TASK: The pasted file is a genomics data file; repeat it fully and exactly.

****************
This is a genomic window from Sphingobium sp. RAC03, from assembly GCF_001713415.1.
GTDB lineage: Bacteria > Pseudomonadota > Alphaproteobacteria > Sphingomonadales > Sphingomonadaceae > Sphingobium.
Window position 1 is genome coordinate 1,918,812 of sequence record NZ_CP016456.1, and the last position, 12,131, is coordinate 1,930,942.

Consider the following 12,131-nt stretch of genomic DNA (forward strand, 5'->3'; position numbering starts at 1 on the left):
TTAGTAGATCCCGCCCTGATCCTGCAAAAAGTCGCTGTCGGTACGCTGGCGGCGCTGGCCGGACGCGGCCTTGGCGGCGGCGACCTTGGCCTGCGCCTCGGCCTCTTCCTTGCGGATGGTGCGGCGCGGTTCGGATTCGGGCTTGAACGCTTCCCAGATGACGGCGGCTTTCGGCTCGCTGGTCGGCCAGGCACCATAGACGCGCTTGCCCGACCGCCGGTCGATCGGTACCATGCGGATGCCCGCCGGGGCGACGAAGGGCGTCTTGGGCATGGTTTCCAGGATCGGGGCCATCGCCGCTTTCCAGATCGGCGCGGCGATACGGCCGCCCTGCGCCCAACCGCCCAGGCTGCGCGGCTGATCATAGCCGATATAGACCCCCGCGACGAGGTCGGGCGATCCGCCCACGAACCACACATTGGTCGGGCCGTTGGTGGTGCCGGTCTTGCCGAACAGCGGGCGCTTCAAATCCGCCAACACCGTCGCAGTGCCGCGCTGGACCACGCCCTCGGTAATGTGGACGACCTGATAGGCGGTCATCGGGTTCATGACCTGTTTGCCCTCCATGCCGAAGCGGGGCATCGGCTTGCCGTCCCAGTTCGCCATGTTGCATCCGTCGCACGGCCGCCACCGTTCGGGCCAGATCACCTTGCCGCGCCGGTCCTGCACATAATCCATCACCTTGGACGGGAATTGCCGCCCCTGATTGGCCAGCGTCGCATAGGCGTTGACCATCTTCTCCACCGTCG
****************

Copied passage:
This is a genomic window from Sphingobium sp. RAC03, from assembly GCF_001713415.1.
GTDB lineage: Bacteria > Pseudomonadota > Alphaproteobacteria > Sphingomonadales > Sphingomonadaceae > Sphingobium.
Window position 1 is genome coordinate 1,918,812 of sequence record NZ_CP016456.1, and the last position, 12,131, is coordinate 1,930,942.

Consider the following 12,131-nt stretch of genomic DNA (forward strand, 5'->3'; position numbering starts at 1 on the left):
TTAGTAGATCCCGCCCTGATCCTGCAAAAAGTCGCTGTCGGTACGCTGGCGGCGCTGGCCGGACGCGGCCTTGGCGGCGGCGACCTTGGCCTGCGCCTCGGCCTCTTCCTTGCGGATGGTGCGGCGCGGTTCGGATTCGGGCTTGAACGCTTCCCAGATGACGGCGGCTTTCGGCTCGCTGGTCGGCCAGGCACCATAGACGCGCTTGCCCGACCGCCGGTCGATCGGTACCATGCGGATGCCCGCCGGGGCGACGAAGGGCGTCTTGGGCATGGTTTCCAGGATCGGGGCCATCGCCGCTTTCCAGATCGGCGCGGCGATACGGCCGCCCTGCGCCCAACCGCCCAGGCTGCGCGGCTGATCATAGCCGATATAGACCCCCGCGACGAGGTCGGGCGATCCGCCCACGAACCACACATTGGTCGGGCCGTTGGTGGTGCCGGTCTTGCCGAACAGCGGGCGCTTCAAATCCGCCAACACCGTCGCAGTGCCGCGCTGGACCACGCCCTCGGTAATGTGGACGACCTGATAGGCGGTCATCGGGTTCATGACCTGTTTGCCCTCCATGCCGAAGCGGGGCATCGGCTTGCCGTCCCAGTTCGCCATGTTGCATCCGTCGCACGGCCGCCACCGTTCGGGCCAGATCACCTTGCCGCGCCGGTCCTGCACATAATCCATCACCTTGGACGGGAATTGCCGCCCCTGATTGGCCAGCGTCGCATAGGCGTTGACCATCTTCTCCACCGTCG